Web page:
Why is the 200 DMA the most popularly used indicator? Historically at some earlier point in time, stock markets used to be in business for 200 days a year. The 200 DMA would then represent the average value of the stock or particular index over the past year on a rolling basis. What is the significance of this? Well, one year is a fairly substantial period and the 200 DMA value will give you an indication compared to what the current market price (CMP) is. For example if the stock has been trading with a downward bias then in general CMP will be less than 200 DMA. It may not be a very good idea to buy such a stock when the 200 DMA is in a declining trend, even though the CMP by itself may look attractive. Similarly in a rising market the 200 DMA will show an increasing trend and it may make sense to consider buying any stock only after the 200 DMA trend gets to be a decreasing one, or at least flattens out considerably.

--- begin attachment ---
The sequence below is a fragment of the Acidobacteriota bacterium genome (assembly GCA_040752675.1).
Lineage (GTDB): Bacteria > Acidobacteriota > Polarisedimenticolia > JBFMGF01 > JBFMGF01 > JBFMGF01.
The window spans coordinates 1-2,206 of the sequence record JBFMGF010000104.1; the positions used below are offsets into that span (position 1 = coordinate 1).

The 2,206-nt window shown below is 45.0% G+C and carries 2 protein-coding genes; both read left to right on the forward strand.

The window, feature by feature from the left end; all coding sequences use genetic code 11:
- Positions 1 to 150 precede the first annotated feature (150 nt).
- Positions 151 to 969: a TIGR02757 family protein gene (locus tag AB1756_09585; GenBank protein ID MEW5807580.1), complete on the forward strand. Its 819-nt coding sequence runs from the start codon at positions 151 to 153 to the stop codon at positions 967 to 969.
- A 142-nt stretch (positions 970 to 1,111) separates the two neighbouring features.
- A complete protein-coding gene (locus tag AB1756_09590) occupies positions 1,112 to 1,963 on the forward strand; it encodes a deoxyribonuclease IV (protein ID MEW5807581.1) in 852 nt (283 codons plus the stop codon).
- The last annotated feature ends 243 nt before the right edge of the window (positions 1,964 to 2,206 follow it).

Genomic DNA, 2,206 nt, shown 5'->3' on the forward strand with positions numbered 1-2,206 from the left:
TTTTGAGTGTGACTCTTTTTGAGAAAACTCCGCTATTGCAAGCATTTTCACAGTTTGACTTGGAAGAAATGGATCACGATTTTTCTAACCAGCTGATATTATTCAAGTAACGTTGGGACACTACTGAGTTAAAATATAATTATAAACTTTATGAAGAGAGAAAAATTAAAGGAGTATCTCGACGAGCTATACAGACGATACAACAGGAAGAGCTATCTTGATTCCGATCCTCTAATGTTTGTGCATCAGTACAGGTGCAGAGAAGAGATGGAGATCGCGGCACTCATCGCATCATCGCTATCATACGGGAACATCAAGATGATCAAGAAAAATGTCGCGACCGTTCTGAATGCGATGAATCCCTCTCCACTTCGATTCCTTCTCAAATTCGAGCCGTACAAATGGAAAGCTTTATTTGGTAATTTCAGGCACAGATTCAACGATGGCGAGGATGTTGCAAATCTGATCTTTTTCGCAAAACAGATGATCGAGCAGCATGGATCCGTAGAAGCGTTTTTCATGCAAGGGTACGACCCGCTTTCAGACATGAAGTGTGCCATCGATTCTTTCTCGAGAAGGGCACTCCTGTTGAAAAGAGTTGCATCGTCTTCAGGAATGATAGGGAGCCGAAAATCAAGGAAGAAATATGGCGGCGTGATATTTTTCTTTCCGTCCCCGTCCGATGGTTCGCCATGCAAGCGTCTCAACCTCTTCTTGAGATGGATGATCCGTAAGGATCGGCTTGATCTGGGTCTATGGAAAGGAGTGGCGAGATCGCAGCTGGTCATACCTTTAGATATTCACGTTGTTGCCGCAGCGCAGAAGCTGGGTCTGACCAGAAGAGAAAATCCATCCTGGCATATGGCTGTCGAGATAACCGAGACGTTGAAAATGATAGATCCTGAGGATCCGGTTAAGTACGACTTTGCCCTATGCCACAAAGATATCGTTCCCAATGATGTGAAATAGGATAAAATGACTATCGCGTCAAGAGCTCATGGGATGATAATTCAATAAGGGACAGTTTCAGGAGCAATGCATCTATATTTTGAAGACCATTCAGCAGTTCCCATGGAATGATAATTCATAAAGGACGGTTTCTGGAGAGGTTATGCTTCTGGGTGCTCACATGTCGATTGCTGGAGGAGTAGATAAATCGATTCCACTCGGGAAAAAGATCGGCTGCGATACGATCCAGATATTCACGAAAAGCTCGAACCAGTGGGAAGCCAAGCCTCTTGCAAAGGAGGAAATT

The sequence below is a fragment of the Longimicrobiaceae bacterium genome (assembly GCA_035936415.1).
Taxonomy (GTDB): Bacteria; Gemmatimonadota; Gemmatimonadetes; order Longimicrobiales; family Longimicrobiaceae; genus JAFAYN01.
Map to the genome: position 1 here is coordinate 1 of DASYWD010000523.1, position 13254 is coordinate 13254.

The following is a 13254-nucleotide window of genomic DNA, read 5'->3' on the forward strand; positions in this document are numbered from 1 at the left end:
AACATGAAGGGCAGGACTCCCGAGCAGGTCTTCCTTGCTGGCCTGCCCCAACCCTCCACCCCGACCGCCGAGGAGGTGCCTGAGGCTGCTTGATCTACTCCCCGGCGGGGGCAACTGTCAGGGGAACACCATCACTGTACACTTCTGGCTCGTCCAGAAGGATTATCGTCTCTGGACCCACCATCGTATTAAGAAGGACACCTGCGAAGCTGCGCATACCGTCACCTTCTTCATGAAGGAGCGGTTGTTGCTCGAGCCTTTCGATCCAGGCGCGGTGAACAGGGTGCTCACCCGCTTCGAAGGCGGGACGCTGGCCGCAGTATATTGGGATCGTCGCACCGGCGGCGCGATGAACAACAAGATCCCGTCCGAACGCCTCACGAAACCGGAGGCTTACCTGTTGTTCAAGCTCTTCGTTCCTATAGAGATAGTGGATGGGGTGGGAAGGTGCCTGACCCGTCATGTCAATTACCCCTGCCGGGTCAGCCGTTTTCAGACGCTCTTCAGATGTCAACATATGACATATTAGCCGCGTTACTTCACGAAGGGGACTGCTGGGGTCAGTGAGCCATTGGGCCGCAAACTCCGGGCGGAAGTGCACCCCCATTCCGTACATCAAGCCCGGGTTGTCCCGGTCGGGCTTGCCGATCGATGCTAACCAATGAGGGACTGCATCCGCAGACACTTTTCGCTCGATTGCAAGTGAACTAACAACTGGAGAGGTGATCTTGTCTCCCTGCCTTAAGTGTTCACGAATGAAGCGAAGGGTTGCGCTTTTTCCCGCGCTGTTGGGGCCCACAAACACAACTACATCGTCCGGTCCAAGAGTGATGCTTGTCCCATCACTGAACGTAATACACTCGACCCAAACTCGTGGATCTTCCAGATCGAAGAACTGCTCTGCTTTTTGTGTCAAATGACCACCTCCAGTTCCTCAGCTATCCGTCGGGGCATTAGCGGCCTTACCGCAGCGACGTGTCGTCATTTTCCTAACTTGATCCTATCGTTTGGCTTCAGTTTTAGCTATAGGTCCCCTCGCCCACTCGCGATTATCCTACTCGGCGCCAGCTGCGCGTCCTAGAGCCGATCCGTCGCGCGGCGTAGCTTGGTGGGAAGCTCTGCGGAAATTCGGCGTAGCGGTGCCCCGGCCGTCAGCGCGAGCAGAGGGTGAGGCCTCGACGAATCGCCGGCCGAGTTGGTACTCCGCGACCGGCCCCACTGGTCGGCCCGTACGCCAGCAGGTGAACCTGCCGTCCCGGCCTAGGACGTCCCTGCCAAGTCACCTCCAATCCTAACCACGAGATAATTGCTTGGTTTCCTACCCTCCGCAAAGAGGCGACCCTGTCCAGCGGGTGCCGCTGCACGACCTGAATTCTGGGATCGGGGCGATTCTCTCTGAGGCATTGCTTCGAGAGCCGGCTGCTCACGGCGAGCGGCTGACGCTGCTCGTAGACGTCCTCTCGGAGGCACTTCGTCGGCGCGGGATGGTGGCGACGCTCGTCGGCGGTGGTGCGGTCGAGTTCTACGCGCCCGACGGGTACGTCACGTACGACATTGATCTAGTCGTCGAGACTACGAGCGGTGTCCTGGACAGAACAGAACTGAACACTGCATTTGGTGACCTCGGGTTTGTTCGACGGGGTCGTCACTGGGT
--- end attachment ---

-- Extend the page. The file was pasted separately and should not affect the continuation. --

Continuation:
Let me try to explain this with the example of Nifty in the year 2015. On 3rd November 2014, Nifty was at 8324 and 200 DMA of Nifty was at 7191. Based on how the market has performed over the last one year, we can note the following:-

  • On 12th February 2015, Nifty was at 8711 and 200 DMA for Nifty was 8312.
  • On 22nd April 2015, Nifty was at 8429 and 200 DMA for Nifty was 8254
  • On 23rd April  2015, Nifty was at 8398 and 200 DMA for Nifty was 8564.
  • On 7th May 2015, Nifty was at 8057 and 200 DMA for Nifty was 8289
  • On 12th June 2015, Nifty was at 7982 and 200 DMA for Nifty was 8360.